FBI Serves Apple a Search Warrant To Unlock Texas Church Gunman’s Phone

Gearing up for what seems to be the round 2 of more legal headlocks with Apple, the FBI served a search warrant to the tech titans to unlock the Texas Church’s iPhone, just as it attempted a year ago to gain access to the San Bernardino shooter Syed Farook’s iPhone.  The case finally resolved itself with the FBI finding a workaround into the phone with the help of a third-party.

On Sunday, November 5, the gunman now identified as Devin Kelley walked into a church in Sutherland Springs, Texas, and murdered in cold blood 26 people, including elderlies and children. His motives for the mass murders remaining unclear, the FBI wants access to Kelley’s iPhone data to determine whether he has links to militant groups or acted alone.

The FBI forensics lab in Virginia has attempted to break into Kelley’s iPhone connect without success and as a results  have served Apple with a search warrant (dated November 9) demanding access to Kelley’s iPhone SE. The warrant also requests access to a second phone used by Kelley–an LG old model phone.

It turns out that following the FBI, November 6 press conference where it announced that it had been unable to break into the killer’s phone, Apple contacted the agency and offered to help. An Apple representative said in a statement:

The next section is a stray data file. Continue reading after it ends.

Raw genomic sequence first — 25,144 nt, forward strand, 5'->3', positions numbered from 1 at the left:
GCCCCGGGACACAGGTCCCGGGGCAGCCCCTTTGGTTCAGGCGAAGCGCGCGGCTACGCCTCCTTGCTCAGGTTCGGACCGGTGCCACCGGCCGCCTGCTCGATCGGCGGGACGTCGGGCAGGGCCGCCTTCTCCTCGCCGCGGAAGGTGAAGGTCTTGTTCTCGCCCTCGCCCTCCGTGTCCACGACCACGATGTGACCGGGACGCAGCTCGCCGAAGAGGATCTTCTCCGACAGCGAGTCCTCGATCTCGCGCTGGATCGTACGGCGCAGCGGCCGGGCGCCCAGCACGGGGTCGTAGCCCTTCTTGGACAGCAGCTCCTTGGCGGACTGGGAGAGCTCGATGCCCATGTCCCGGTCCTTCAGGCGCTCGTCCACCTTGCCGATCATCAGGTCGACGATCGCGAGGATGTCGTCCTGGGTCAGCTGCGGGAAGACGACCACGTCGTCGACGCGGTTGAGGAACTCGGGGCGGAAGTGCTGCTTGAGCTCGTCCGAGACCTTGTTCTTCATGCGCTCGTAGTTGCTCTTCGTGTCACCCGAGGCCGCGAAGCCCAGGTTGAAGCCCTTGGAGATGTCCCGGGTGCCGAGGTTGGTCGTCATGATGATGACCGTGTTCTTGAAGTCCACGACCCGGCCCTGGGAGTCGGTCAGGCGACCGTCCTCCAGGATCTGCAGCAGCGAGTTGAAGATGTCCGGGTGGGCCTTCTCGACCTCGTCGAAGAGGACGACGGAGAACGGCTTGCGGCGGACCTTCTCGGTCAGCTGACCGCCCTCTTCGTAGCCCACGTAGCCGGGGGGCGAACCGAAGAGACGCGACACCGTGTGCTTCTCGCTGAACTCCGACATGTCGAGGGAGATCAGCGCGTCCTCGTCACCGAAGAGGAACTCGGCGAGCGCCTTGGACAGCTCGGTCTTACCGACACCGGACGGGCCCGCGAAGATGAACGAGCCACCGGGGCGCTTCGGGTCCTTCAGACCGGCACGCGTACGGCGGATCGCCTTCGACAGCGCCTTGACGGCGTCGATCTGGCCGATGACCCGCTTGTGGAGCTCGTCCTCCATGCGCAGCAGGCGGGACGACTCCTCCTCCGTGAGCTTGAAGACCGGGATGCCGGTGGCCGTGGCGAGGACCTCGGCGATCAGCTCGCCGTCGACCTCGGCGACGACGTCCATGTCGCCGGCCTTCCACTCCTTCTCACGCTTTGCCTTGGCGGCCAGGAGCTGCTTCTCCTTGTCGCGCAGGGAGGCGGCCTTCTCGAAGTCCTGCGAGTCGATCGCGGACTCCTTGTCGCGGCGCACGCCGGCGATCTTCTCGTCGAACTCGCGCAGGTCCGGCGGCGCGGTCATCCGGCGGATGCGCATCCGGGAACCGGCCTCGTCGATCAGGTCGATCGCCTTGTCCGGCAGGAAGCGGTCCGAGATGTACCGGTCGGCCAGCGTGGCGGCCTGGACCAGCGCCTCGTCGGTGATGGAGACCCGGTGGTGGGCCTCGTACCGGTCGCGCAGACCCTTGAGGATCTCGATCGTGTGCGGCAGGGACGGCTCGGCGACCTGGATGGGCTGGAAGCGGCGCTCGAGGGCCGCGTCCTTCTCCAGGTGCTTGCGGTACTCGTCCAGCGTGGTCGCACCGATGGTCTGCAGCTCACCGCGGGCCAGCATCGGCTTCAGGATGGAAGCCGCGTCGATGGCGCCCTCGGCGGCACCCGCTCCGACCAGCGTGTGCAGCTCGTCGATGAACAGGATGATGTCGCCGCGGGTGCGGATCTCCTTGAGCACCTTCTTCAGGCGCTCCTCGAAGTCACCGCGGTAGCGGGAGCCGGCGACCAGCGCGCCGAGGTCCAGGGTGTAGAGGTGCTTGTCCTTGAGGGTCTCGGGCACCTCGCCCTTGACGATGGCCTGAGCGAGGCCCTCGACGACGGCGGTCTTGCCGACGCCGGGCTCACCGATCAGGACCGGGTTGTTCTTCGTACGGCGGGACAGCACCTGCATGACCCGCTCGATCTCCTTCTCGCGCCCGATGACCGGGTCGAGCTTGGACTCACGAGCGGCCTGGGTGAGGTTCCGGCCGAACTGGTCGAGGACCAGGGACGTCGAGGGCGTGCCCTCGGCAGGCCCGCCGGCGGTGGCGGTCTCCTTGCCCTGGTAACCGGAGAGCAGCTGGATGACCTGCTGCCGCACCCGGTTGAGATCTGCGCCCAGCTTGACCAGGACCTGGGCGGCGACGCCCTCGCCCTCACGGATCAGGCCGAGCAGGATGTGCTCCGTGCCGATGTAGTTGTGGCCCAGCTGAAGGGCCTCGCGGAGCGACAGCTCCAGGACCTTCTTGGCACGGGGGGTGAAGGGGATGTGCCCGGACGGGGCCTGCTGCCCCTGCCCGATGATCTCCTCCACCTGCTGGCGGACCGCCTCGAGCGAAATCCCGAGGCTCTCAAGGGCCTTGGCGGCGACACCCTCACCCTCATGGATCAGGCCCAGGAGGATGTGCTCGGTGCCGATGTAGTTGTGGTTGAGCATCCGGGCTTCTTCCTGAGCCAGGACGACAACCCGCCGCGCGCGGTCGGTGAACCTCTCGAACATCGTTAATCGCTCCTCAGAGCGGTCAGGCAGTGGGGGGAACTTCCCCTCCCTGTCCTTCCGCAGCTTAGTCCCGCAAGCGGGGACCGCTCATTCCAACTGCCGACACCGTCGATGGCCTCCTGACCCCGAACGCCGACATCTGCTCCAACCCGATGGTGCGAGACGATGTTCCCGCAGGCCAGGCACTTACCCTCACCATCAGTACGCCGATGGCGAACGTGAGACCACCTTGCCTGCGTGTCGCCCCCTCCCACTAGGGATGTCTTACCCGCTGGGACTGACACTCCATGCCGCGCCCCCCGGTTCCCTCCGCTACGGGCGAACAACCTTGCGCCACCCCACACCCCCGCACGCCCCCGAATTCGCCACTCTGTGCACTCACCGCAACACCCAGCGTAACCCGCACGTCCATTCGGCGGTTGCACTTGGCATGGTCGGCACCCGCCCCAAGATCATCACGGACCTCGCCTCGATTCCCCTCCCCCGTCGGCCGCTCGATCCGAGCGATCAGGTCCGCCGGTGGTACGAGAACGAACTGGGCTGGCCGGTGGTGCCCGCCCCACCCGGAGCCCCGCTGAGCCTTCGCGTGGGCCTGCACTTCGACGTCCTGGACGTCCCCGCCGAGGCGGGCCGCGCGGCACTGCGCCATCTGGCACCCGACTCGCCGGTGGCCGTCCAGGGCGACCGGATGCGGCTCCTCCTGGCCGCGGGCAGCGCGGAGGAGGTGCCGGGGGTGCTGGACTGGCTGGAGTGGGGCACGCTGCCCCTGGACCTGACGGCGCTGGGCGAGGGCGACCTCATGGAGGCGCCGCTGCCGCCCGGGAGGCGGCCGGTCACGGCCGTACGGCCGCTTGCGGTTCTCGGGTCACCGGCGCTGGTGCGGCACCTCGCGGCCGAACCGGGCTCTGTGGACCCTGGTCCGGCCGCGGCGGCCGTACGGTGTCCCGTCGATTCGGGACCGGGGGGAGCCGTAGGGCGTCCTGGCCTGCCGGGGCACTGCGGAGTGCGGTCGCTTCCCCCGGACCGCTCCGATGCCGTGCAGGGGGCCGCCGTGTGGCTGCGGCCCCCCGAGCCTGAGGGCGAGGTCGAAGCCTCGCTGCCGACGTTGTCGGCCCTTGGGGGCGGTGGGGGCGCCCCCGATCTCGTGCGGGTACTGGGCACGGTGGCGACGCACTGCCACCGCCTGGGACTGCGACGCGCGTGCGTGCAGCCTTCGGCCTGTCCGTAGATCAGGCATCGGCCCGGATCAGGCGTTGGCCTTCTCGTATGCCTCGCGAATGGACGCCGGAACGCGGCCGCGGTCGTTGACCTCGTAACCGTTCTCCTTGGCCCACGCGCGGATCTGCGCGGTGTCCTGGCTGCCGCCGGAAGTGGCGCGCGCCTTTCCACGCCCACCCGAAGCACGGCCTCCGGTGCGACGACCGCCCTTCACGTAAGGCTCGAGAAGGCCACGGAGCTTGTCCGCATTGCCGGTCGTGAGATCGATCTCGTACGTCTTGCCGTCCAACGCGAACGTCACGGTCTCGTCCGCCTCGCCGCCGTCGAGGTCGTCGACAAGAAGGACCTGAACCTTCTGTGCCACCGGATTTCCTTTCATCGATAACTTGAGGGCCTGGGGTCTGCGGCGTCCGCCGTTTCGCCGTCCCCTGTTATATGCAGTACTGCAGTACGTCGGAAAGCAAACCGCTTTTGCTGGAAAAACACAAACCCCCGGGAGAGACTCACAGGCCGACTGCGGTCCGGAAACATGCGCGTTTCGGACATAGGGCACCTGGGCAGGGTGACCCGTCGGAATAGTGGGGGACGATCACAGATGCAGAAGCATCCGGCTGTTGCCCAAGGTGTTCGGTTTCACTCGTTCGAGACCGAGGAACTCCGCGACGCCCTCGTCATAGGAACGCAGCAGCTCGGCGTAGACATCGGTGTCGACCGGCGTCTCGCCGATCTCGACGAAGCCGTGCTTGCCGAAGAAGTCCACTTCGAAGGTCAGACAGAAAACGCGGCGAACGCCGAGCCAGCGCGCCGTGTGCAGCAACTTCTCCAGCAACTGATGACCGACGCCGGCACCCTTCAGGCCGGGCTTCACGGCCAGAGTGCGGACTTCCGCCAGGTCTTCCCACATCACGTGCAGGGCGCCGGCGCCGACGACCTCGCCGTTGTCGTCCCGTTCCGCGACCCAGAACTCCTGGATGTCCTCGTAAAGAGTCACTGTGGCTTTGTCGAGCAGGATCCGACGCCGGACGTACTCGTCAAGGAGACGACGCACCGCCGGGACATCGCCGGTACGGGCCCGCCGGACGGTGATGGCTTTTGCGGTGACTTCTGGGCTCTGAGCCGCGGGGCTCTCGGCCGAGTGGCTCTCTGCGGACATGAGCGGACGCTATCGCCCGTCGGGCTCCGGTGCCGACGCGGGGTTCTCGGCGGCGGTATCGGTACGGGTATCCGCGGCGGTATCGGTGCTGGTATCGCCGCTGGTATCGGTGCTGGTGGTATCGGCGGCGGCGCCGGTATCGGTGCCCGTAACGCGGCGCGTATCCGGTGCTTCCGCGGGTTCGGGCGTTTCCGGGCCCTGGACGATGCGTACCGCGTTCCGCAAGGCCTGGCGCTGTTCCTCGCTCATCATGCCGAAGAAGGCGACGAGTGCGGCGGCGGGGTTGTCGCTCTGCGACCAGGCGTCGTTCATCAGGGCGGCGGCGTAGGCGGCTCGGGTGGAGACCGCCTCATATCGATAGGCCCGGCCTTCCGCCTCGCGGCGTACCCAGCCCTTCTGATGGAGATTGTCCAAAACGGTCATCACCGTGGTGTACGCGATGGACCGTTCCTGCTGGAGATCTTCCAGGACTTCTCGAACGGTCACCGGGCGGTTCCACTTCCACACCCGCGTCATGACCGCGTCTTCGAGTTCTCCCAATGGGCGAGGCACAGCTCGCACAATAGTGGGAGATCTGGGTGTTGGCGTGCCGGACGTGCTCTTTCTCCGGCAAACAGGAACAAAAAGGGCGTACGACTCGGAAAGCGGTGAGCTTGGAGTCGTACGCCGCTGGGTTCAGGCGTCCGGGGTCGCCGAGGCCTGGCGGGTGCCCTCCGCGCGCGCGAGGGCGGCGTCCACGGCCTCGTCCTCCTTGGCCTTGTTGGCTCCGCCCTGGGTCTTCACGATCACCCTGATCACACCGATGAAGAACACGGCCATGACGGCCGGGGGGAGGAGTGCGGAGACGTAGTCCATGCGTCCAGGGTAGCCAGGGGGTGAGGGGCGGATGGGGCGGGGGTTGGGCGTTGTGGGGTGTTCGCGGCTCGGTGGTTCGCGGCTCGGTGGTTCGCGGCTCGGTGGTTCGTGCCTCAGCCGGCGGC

“Our team immediately reached out to the FBI after learning from their press conference on Tuesday that investigators were trying to access a mobile phone. We offered assistance and said we would expedite our response to any legal process they send us.”

Why the FBI and the local police department didn’t take them up on their offer at that time remains a mystery. But perhaps not. At the time of the San Bernardino incident, the FBI made its case for Apple and other smartphones makers to install a “backdoor” for police to easily have access to phones, which was met with an unequivocal negative response from Apple.

Apple said during the San Bernardino court case that creating a hack to bypass the encryption of an iPhone would potentially endanger the security of all iPhones on the market. And this could be one the reasons, in the Texas murder case,  the Rangers and the FBI didn’t even bother speaking to Apple before issuing a search warrant.  Apple hasn’t released a statement yet in response to the Texas warrant, but if the past tells a story, the company is most likely going to respond to this warrant as it did with the San Bernardino’s.

Will this dispute also escalate to court or will Apple and the FBI work together?

Representatives for Apple and the FBI have not returned a request for comments at the time of publishing.

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